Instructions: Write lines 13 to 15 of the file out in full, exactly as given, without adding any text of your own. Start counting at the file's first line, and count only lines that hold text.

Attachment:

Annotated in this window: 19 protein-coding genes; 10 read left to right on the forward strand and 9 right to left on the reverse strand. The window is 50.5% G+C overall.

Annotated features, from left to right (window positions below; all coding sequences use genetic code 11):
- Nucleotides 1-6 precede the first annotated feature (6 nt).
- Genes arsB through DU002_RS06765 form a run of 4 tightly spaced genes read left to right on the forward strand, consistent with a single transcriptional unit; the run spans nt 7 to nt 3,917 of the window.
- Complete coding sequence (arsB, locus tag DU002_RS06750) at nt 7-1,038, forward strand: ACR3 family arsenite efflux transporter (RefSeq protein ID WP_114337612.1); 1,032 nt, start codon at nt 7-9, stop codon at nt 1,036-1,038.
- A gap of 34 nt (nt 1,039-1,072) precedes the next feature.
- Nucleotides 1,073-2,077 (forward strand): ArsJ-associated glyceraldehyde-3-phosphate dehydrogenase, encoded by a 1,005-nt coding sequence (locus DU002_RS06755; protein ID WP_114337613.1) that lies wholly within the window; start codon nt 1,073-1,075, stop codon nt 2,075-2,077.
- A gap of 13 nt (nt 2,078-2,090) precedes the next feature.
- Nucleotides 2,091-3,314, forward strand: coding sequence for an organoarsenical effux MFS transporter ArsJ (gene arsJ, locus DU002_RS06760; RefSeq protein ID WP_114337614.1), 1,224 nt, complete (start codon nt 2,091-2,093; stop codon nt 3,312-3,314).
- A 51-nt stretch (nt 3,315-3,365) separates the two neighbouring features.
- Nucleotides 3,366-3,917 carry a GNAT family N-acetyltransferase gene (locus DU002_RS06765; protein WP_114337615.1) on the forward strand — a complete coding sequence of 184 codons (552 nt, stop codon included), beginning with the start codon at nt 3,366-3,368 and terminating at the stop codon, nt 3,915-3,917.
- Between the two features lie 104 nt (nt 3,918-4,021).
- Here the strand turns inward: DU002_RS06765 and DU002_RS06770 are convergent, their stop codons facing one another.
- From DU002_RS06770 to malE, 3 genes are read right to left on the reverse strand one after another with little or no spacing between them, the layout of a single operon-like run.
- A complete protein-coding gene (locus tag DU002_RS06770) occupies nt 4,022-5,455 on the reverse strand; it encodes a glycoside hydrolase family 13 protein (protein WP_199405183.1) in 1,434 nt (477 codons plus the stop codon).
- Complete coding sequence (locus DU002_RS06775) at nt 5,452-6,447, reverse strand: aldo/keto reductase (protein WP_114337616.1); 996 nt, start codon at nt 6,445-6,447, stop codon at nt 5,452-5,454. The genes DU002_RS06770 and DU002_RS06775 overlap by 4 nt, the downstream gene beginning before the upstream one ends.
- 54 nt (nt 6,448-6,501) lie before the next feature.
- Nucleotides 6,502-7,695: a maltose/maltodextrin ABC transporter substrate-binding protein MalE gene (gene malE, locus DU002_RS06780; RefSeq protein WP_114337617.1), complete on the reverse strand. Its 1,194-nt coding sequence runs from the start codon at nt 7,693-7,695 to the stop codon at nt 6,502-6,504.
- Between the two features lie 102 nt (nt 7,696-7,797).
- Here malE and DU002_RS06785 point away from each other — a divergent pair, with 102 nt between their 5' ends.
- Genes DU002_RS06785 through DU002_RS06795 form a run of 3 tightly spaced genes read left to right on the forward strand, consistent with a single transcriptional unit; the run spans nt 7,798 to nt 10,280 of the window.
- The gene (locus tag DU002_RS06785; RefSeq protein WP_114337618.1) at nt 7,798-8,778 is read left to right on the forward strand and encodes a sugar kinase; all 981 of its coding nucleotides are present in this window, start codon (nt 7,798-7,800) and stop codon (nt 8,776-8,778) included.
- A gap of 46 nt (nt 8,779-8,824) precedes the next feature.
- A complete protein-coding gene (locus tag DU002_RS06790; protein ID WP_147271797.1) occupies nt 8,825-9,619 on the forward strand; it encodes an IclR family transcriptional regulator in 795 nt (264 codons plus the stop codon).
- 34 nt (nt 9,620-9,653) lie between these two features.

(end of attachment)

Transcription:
- Here the strand turns inward: DU002_RS06765 and DU002_RS06770 are convergent, their stop codons facing one another.
- From DU002_RS06770 to malE, 3 genes are read right to left on the reverse strand one after another with little or no spacing between them, the layout of a single operon-like run.
- A complete protein-coding gene (locus tag DU002_RS06770) occupies nt 4,022-5,455 on the reverse strand; it encodes a glycoside hydrolase family 13 protein (protein WP_199405183.1) in 1,434 nt (477 codons plus the stop codon).